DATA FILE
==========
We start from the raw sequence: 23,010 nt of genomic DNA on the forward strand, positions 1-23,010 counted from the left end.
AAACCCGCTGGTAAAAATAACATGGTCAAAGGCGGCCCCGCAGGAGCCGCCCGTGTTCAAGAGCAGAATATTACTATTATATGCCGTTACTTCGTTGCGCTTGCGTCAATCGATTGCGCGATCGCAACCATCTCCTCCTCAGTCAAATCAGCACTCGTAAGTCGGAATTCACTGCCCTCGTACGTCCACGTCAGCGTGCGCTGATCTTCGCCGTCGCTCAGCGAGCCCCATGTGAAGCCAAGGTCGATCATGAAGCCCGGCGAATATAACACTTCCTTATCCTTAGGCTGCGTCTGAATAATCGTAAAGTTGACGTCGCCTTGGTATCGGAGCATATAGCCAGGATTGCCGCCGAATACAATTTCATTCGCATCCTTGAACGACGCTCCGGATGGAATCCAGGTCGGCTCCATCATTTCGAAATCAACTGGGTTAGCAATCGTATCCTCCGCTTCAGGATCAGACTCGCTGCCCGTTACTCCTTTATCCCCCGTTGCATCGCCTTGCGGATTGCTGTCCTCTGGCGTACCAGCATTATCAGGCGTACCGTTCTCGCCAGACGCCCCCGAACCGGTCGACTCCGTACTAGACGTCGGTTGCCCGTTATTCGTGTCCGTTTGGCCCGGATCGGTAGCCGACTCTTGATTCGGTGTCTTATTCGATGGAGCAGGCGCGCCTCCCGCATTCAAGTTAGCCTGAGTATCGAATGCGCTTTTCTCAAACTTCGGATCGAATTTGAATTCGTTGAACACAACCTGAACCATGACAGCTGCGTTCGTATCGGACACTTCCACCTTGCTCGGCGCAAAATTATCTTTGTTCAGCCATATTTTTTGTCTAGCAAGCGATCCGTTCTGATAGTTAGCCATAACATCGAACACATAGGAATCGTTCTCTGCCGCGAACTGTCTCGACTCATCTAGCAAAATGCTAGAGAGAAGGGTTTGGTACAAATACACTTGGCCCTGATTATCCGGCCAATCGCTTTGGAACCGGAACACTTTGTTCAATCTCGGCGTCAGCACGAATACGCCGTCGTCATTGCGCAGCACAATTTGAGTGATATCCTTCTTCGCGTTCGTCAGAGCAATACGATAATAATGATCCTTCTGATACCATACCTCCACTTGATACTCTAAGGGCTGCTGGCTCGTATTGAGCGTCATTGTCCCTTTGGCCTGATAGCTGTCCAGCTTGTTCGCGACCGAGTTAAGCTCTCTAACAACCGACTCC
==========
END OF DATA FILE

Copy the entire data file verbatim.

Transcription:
We start from the raw sequence: 23,010 nt of genomic DNA on the forward strand, positions 1-23,010 counted from the left end.
AAACCCGCTGGTAAAAATAACATGGTCAAAGGCGGCCCCGCAGGAGCCGCCCGTGTTCAAGAGCAGAATATTACTATTATATGCCGTTACTTCGTTGCGCTTGCGTCAATCGATTGCGCGATCGCAACCATCTCCTCCTCAGTCAAATCAGCACTCGTAAGTCGGAATTCACTGCCCTCGTACGTCCACGTCAGCGTGCGCTGATCTTCGCCGTCGCTCAGCGAGCCCCATGTGAAGCCAAGGTCGATCATGAAGCCCGGCGAATATAACACTTCCTTATCCTTAGGCTGCGTCTGAATAATCGTAAAGTTGACGTCGCCTTGGTATCGGAGCATATAGCCAGGATTGCCGCCGAATACAATTTCATTCGCATCCTTGAACGACGCTCCGGATGGAATCCAGGTCGGCTCCATCATTTCGAAATCAACTGGGTTAGCAATCGTATCCTCCGCTTCAGGATCAGACTCGCTGCCCGTTACTCCTTTATCCCCCGTTGCATCGCCTTGCGGATTGCTGTCCTCTGGCGTACCAGCATTATCAGGCGTACCGTTCTCGCCAGACGCCCCCGAACCGGTCGACTCCGTACTAGACGTCGGTTGCCCGTTATTCGTGTCCGTTTGGCCCGGATCGGTAGCCGACTCTTGATTCGGTGTCTTATTCGATGGAGCAGGCGCGCCTCCCGCATTCAAGTTAGCCTGAGTATCGAATGCGCTTTTCTCAAACTTCGGATCGAATTTGAATTCGTTGAACACAACCTGAACCATGACAGCTGCGTTCGTATCGGACACTTCCACCTTGCTCGGCGCAAAATTATCTTTGTTCAGCCATATTTTTTGTCTAGCAAGCGATCCGTTCTGATAGTTAGCCATAACATCGAACACATAGGAATCGTTCTCTGCCGCGAACTGTCTCGACTCATCTAGCAAAATGCTAGAGAGAAGGGTTTGGTACAAATACACTTGGCCCTGATTATCCGGCCAATCGCTTTGGAACCGGAACACTTTGTTCAATCTCGGCGTCAGCACGAATACGCCGTCGTCATTGCGCAGCACAATTTGAGTGATATCCTTCTTCGCGTTCGTCAGAGCAATACGATAATAATGATCCTTCTGATACCATACCTCCACTTGATACTCTAAGGGCTGCTGGCTCGTATTGAGCGTCATTGTCCCTTTGGCCTGATAGCTGTCCAGCTTGTTCGCGACCGAGTTAAGCTCTCTAACAACCGACTCC